Master production scheduling (MPS) is the detailed version of the production plan, expressed in production units for each product, usually for an 8- to 13-week time horizon. While converting the monthly production plan into weekly schedules, the MPS considers guidelines related to setup times and production batch sizes, which helps reduce costs and create a feasible schedule.

When appropriate, the MPS is modified based on rough cut capacity planning (RCCP), which checks for capacity shortfalls and bottlenecks. The calculations for this are based on setups and time taken to perform various production tasks. When a capacity shortfall is encountered, the production schedule is modified to best meet the production plan. However, if capacity shortfalls are severe and it is not possible to meet the plan for the entire month, then the financial impact of the shortfall (in terms of variance from the production plan) is computed and made available to management for decision making.

The master production schedule is converted into raw material supply requirements using material requirements planning (MRP). MRP uses a bill of material to connect finished goods to sub-assemblies and raw materials, and a specific time phasing logic (based on production lead times) to convert production requirements into supplies. Finally, shop-floor scheduling and purchasing use the output of MRP for creating detailed production schedules and purchase orders, respectively.

Each of the process steps of the MPC framework is executed according to a schedule: demand management and production planning are typically performed at the beginning of each month, while master production scheduling, capacity planning, and material requirements planning are performed at the beginning of each week. The remaining activities are performed on a daily basis or prior to each shift.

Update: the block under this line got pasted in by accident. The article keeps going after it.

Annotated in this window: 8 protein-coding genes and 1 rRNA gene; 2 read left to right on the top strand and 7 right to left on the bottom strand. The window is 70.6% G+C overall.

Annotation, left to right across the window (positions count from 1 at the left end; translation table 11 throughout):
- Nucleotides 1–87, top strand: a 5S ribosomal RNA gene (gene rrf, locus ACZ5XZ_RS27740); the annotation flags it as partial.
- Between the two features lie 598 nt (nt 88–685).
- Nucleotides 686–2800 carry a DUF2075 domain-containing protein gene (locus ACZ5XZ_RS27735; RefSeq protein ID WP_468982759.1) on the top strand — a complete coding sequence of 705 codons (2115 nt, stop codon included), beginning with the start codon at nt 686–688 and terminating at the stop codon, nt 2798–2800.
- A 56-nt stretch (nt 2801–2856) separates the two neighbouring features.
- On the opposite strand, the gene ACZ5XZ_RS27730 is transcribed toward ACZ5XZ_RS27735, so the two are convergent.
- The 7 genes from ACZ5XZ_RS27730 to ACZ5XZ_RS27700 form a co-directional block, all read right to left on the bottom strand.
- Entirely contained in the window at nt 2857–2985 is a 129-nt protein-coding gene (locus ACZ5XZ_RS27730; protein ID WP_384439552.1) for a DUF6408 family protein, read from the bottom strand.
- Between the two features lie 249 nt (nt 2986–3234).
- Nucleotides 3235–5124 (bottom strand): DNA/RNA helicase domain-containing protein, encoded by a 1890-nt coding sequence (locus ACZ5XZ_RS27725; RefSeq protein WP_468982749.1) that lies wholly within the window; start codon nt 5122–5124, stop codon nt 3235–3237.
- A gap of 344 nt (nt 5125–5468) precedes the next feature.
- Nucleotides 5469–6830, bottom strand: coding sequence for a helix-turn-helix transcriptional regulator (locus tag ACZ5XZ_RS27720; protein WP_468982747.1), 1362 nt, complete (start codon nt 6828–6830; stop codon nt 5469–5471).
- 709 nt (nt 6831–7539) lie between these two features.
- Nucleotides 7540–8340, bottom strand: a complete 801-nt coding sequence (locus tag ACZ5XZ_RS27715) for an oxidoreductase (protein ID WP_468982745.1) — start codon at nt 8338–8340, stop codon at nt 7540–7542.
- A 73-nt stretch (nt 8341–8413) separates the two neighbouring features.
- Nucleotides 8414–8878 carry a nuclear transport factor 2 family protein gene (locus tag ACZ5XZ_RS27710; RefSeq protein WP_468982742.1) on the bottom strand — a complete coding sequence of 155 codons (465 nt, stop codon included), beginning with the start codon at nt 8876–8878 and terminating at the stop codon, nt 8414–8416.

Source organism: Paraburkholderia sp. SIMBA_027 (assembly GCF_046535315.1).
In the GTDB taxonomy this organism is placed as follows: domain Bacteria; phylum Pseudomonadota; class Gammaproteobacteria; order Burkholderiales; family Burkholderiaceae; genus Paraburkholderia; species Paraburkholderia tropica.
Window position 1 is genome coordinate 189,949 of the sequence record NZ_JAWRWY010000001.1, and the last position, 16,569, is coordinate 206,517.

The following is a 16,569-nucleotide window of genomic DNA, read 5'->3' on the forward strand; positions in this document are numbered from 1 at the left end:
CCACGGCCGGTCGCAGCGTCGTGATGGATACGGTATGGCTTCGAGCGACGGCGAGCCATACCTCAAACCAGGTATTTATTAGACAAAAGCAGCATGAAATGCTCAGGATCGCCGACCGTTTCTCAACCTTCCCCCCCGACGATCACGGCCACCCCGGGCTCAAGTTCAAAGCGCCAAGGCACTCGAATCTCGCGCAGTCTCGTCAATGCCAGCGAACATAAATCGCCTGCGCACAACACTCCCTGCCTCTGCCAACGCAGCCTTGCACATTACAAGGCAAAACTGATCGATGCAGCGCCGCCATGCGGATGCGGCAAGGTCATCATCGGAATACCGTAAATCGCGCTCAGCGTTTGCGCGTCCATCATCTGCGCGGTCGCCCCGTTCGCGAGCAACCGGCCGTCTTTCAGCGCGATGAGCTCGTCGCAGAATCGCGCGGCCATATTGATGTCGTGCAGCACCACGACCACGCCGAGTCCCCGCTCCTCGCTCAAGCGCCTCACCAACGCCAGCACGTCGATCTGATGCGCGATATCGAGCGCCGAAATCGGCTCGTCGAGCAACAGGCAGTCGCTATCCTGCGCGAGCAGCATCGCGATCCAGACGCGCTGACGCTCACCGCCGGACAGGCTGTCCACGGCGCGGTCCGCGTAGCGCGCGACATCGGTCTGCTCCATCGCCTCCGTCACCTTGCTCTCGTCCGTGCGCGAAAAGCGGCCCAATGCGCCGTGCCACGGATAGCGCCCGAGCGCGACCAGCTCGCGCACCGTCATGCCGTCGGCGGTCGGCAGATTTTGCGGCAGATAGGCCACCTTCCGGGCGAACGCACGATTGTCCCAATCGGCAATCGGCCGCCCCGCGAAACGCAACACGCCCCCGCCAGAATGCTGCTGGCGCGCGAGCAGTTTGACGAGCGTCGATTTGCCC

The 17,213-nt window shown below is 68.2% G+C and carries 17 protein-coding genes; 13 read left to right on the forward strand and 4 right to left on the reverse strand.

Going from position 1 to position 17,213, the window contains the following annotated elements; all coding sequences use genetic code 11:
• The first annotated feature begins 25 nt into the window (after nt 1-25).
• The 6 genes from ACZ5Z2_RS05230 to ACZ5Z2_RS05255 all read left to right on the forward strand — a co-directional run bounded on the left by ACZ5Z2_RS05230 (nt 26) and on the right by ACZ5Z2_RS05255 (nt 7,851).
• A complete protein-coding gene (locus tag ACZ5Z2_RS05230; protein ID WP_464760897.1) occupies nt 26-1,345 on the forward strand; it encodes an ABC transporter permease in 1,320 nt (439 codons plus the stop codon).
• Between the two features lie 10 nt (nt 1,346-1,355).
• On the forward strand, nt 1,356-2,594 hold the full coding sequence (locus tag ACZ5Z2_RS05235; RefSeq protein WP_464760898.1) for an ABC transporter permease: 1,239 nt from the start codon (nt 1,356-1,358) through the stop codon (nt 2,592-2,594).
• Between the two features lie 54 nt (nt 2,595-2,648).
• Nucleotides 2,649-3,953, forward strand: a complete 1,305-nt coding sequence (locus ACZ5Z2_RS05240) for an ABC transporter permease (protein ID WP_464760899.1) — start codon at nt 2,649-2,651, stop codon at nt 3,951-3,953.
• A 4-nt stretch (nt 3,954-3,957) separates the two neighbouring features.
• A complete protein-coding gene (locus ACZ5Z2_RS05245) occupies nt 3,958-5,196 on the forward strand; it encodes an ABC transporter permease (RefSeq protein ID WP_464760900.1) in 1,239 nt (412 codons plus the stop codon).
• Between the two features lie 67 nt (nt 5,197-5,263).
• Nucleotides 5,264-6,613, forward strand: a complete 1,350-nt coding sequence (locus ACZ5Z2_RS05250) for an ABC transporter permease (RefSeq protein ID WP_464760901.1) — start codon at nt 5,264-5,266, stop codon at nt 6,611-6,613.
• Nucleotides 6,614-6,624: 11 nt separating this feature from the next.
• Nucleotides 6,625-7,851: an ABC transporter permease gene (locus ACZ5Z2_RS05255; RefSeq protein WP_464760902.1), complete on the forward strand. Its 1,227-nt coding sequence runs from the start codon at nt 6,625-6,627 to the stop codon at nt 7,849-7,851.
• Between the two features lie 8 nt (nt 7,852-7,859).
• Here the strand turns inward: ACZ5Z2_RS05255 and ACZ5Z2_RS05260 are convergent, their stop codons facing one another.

The process flow shown in Figure 1-4 is illustrative of a “pull” process, in which demand drives supply activities such as production and purchasing. If a demand forecast drives supplies, then the production activities are classified as build-to-forecast; if actual customer orders drive supplies, then production is build-to-order. While a build-to-order supply chain has less risk, it is typically not feasible to operate entirely in this mode due to long lead times associated with certain manufacturing or purchasing activities. Therefore, most companies operate as build-to-order for activities closer to the customer (such as final assembly and packaging) and build-to-forecast for longer lead time activities.

Conversely, a company that commits to a certain level of production and subsequently aligns demand based on this plan is classified as a “push” supply chain. Examples include mining, oil extraction, and the recycling industries. In each of these cases, there is a commitment for a certain level of production over an extended period of time (ranging from several quarters to several years). During this time period, the companies need to “find” the demand for the produced volume. If there is a significant mismatch between market supply and demand, production volume changes can be initiated only at the end of the commitment period. For such a push supply chain, the process framework would look different since supplies are the driving factor. Therefore, demand management is driven by the production schedule. Additionally, the demand management process mainly deals with the allocation of the production schedule to specific customer accounts and orders.